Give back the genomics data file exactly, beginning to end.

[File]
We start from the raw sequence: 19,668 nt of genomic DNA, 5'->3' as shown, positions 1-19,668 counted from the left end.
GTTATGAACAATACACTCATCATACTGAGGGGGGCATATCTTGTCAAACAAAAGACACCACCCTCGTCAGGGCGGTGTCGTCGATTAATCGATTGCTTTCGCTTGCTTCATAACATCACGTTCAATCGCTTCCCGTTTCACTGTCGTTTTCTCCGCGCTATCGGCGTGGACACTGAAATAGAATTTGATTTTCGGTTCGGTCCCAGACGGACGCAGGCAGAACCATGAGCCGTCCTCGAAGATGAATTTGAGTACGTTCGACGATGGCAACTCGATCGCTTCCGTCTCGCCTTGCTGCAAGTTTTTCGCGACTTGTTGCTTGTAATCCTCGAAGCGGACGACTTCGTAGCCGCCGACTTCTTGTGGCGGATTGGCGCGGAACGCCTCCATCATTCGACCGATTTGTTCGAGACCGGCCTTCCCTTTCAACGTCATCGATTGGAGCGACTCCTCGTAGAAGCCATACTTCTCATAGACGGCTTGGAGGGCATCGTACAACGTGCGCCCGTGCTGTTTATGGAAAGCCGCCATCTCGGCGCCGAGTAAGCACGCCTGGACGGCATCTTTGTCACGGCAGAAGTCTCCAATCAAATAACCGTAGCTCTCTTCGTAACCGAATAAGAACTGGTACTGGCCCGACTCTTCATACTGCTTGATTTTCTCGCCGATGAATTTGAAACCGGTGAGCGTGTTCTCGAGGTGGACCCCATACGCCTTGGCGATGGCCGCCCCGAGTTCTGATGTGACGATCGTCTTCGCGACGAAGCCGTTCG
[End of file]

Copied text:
We start from the raw sequence: 19,668 nt of genomic DNA, 5'->3' as shown, positions 1-19,668 counted from the left end.
GTTATGAACAATACACTCATCATACTGAGGGGGGCATATCTTGTCAAACAAAAGACACCACCCTCGTCAGGGCGGTGTCGTCGATTAATCGATTGCTTTCGCTTGCTTCATAACATCACGTTCAATCGCTTCCCGTTTCACTGTCGTTTTCTCCGCGCTATCGGCGTGGACACTGAAATAGAATTTGATTTTCGGTTCGGTCCCAGACGGACGCAGGCAGAACCATGAGCCGTCCTCGAAGATGAATTTGAGTACGTTCGACGATGGCAACTCGATCGCTTCCGTCTCGCCTTGCTGCAAGTTTTTCGCGACTTGTTGCTTGTAATCCTCGAAGCGGACGACTTCGTAGCCGCCGACTTCTTGTGGCGGATTGGCGCGGAACGCCTCCATCATTCGACCGATTTGTTCGAGACCGGCCTTCCCTTTCAACGTCATCGATTGGAGCGACTCCTCGTAGAAGCCATACTTCTCATAGACGGCTTGGAGGGCATCGTACAACGTGCGCCCGTGCTGTTTATGGAAAGCCGCCATCTCGGCGCCGAGTAAGCACGCCTGGACGGCATCTTTGTCACGGCAGAAGTCTCCAATCAAATAACCGTAGCTCTCTTCGTAACCGAATAAGAACTGGTACTGGCCCGACTCTTCATACTGCTTGATTTTCTCGCCGATGAATTTGAAACCGGTGAGCGTGTTCTCGAGGTGGACCCCATACGCCTTGGCGATGGCCGCCCCGAGTTCTGATGTGACGATCGTCTTCGCGACGAAGCCGTTCG